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Tuesday, 23 October 2018

Classic Gear Hilleberg Akto

The Akto on Stob Coire Easain on my walk over the Munros & Tops

Next in the Classic Gear series that appeared in The Great Outdoors last year: a favourite solo tent.

Back in 1996 I was looking for a strong light tent for my walk over the Munros and Tops. Four years earlier I’d used a Hilleberg Nallo 2 on a length of the Scandinavian Mountains walk and been impressed with the quality and performance. For this walk with hills to climb every day I wanted a lighter tent though, but also one that would stand up to the stormiest Scottish weather. I found it in the then new Akto, which had been launched just the year before. On my Munros and Tops walk the Akto surpassed expectations, coping with many big storms, and was still in good condition at the end of the four and a half month trip. That original Akto has also been to the Grand Canyon and the Himalayas, and on several TGO Challenges. 

The Akto on the summit of Ben Nevis on the 2008 TGO Challenge
 
Before the Akto Hilleberg didn’t make any solo tents – Akto means ‘alone’ in the language of the Sami, the indigenous people of northern Scandinavia – but company founder, owner and tent designer Bo Hilleberg thought there was a demand for one and, as he says, ‘I personally wanted one’! Any such tent had to live up to Hilleberg’s high standards though and be suitable for year round use with a double-skin construction and a roomy vestibule. Bo quickly worked out that to be lighter than the Nallo the tent would have to be a single hoop one. Finding the right design took Bo and his wife Renate quite a time though and they ended up making 17 different prototypes. A hoop running across rather than along the tent was the lightest design but not stable enough. Finally they tried adding two lightweight rods at each end and the now iconic shape was found though it still took much work to get the design just right. That they succeeded is shown by the number of Akto-inspired tents that have appeared from other companies, all with various configurations of rods at each end.

The Akto was and remains a big success. The original design is so good it’s barely changed over the years, with just a stiffened hood added over the flysheet door so the zip can be left undone at the top for ventilation without letting rain in.  The fabric is the same silicone nylon – a standard fabric for lightweight tents now but revolutionary back then, and there are still protected vents at each end. It’s always been easy and quick to pitch as a unit, keeping the inner dry in rain, and the vestibule is bigger than in most similar tents, big enough for a pack and wet gear and for cooking under cover. The weight hasn’t changed much either – 1.6kg in 1995, 1.3kg minimum weight and 1.7kg packed weight today.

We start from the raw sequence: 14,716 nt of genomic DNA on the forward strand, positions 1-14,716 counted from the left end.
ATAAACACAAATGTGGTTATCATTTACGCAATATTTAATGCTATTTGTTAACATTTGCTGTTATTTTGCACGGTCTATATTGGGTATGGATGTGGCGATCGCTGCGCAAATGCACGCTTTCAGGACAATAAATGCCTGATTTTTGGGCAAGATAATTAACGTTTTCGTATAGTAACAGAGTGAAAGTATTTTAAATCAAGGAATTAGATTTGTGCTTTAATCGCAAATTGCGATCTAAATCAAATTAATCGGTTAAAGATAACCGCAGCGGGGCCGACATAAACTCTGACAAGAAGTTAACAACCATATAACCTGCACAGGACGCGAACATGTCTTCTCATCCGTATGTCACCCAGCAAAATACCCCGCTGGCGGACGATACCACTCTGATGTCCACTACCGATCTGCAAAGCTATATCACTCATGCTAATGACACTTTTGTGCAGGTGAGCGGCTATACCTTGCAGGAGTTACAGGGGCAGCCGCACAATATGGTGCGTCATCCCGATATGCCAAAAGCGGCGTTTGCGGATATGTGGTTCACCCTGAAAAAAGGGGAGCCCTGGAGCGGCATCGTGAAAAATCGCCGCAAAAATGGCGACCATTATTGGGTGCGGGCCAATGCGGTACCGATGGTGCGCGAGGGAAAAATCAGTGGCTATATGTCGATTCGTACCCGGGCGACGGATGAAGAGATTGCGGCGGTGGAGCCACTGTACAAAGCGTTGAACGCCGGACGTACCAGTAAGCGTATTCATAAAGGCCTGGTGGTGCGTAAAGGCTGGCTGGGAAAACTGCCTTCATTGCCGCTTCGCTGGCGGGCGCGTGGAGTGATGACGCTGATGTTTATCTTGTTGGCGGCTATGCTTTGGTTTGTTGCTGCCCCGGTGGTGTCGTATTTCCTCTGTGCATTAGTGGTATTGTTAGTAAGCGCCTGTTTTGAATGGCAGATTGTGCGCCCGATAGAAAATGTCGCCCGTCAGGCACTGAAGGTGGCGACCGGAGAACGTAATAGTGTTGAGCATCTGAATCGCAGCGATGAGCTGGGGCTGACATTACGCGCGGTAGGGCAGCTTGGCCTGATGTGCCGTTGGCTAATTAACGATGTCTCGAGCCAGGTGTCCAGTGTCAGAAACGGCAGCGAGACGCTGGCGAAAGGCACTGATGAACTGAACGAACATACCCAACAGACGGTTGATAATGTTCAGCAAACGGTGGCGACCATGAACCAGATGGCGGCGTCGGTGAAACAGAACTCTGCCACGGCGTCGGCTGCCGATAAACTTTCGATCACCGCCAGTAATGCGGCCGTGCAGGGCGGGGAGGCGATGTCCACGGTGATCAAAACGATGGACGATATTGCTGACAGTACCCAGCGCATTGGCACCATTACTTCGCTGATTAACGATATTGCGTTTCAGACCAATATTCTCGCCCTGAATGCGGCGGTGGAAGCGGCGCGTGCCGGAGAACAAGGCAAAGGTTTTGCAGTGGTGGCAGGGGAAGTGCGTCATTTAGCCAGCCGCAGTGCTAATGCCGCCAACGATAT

The Akto in the NW Highlands

That weight was low for a solo tent in 1995, that’s one of the main reasons I chose it for the Munros and Tops walk. In recent years lighter tents from other companies based on the Akto design have appeared. They may not be as strong or as durable but they do save weight. A few years ago Hilleberg itself joined in and launched the three-season Enan, made from lighter fabrics and with a single rod at each end, weighing 1.1kg.

The Akto doesn’t look dated today, twenty-two years after its launch. It’s a classic design and one I expect will be around for many more years.

2 comments:

  1. I've enjoyed hundreds of nights in an Akto. It's always been dependable. I now use the Hilleberg Enan, which I have to say, has survived some pretty severe battering in storms, and really, seems up to the job as much as the Akto. I've used other tents such as the TN Competition, but they have let me down. The Enan laughs in the face of a Lakeland/Pyrenean storm! However, I've got a Mountain Laurel Designs Duomid 700g winging it's way to me, and am considering a Hilleberg Soulo 2.4kg for overseas winter trips. Thanks Chris for your past reviews and recommendations of the Akto. Like I said, many nights enjoyed in one!

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  2. The Akto is a super-dependable shelter. Mine has been tested in -25 C winter and some severe winds, and also given me a nice place away from insects in the Scandinavian summer.

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